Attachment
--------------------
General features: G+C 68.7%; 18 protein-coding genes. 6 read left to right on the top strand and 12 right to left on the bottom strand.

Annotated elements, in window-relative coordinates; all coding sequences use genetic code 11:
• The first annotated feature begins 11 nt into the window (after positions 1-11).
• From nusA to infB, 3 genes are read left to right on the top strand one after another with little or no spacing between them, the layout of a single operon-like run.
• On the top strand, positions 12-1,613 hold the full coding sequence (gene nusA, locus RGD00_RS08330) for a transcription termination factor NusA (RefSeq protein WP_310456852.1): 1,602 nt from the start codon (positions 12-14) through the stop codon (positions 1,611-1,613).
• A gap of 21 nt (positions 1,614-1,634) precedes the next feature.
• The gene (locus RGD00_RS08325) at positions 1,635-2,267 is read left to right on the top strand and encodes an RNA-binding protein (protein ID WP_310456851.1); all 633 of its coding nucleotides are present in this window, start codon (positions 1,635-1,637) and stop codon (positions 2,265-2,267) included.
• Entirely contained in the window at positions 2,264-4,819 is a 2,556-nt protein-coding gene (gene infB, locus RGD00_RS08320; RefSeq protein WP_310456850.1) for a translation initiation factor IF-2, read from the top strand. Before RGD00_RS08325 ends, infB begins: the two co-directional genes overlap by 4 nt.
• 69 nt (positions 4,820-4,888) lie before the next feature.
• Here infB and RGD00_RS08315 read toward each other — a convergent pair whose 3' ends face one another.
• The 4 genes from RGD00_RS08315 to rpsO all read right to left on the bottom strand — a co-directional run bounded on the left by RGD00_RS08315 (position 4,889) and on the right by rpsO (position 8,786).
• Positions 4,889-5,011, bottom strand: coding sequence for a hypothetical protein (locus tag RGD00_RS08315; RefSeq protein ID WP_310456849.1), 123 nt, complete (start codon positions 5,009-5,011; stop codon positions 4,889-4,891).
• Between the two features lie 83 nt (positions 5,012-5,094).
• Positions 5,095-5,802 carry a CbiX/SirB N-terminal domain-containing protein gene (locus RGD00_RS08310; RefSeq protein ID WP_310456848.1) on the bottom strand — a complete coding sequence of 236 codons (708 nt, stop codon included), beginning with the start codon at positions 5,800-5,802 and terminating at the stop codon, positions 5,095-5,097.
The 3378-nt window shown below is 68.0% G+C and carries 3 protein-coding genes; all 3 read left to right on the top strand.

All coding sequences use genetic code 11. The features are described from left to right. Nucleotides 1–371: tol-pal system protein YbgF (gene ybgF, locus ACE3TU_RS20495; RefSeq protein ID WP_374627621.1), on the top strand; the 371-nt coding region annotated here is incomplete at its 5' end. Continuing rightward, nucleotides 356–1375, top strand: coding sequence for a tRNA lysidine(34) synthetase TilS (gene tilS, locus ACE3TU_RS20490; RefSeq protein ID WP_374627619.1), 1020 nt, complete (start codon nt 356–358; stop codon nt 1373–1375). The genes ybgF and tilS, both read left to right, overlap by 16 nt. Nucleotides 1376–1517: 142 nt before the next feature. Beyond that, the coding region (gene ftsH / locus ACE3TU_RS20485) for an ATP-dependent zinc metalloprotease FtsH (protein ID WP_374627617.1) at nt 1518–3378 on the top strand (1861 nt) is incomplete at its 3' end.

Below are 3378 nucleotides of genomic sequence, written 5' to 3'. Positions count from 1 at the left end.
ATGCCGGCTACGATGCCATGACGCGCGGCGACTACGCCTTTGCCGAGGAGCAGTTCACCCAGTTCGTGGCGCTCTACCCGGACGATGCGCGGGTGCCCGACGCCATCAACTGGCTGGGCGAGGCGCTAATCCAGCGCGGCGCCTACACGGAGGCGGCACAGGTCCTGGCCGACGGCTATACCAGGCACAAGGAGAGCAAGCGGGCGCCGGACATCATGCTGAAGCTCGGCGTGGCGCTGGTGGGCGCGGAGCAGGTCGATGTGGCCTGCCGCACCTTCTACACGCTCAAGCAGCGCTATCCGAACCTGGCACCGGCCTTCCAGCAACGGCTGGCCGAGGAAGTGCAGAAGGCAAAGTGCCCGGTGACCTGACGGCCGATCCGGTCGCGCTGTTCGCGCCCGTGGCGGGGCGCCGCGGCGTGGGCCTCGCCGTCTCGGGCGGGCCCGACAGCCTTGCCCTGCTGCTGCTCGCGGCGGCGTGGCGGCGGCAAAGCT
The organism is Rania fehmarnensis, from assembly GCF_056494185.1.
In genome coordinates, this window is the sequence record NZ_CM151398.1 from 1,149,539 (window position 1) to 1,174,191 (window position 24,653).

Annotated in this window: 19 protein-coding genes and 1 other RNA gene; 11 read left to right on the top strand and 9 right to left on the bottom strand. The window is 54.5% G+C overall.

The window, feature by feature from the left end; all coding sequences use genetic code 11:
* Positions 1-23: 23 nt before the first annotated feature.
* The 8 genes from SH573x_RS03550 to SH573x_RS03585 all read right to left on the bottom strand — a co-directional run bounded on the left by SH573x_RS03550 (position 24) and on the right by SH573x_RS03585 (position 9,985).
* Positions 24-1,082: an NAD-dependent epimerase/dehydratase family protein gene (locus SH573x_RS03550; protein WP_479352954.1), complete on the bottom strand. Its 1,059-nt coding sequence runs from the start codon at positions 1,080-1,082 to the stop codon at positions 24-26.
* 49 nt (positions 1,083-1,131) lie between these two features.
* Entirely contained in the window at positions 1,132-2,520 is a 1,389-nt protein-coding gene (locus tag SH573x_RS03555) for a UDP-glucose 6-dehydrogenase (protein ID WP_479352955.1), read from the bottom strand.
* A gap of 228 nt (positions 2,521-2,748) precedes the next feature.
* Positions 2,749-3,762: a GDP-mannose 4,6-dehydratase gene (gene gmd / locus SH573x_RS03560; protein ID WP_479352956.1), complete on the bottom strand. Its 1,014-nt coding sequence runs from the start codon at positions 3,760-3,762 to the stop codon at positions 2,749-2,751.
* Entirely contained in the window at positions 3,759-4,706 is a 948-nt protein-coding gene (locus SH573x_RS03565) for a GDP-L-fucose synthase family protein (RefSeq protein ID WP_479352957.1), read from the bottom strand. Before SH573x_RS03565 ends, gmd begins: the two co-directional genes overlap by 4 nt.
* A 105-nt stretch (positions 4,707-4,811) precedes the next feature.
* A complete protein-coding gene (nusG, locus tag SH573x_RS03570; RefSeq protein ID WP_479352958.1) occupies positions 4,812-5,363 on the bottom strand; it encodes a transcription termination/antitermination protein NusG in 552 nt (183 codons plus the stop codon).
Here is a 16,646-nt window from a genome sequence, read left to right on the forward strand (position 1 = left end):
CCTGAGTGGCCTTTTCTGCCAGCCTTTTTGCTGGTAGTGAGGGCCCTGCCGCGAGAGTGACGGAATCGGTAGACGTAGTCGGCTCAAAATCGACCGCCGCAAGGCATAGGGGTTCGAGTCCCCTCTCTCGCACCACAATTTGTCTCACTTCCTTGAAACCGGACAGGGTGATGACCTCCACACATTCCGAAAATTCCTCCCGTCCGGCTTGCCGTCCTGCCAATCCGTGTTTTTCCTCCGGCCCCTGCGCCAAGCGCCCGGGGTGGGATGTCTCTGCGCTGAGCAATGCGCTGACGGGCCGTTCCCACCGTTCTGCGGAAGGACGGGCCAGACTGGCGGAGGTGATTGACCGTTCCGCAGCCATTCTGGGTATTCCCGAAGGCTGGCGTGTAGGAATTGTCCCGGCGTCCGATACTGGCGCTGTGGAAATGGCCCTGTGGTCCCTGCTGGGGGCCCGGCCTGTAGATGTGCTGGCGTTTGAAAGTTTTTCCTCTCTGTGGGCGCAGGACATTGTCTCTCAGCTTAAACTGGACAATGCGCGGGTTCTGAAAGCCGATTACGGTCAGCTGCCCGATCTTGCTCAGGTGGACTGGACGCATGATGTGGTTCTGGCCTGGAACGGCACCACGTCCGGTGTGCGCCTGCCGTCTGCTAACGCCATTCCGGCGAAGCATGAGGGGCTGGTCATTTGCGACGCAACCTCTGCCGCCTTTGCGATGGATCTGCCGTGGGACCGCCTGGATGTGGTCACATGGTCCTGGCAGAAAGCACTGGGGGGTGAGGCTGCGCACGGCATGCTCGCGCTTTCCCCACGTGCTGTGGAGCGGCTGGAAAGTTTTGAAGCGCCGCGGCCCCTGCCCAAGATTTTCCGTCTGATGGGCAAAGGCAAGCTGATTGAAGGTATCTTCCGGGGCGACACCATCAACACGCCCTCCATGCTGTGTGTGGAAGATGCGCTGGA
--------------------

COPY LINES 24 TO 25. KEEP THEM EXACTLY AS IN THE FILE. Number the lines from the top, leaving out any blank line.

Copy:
* The 8 genes from SH573x_RS03550 to SH573x_RS03585 all read right to left on the bottom strand — a co-directional run bounded on the left by SH573x_RS03550 (position 24) and on the right by SH573x_RS03585 (position 9,985).
* Positions 24-1,082: an NAD-dependent epimerase/dehydratase family protein gene (locus SH573x_RS03550; protein WP_479352954.1), complete on the bottom strand. Its 1,059-nt coding sequence runs from the start codon at positions 1,080-1,082 to the stop codon at positions 24-26.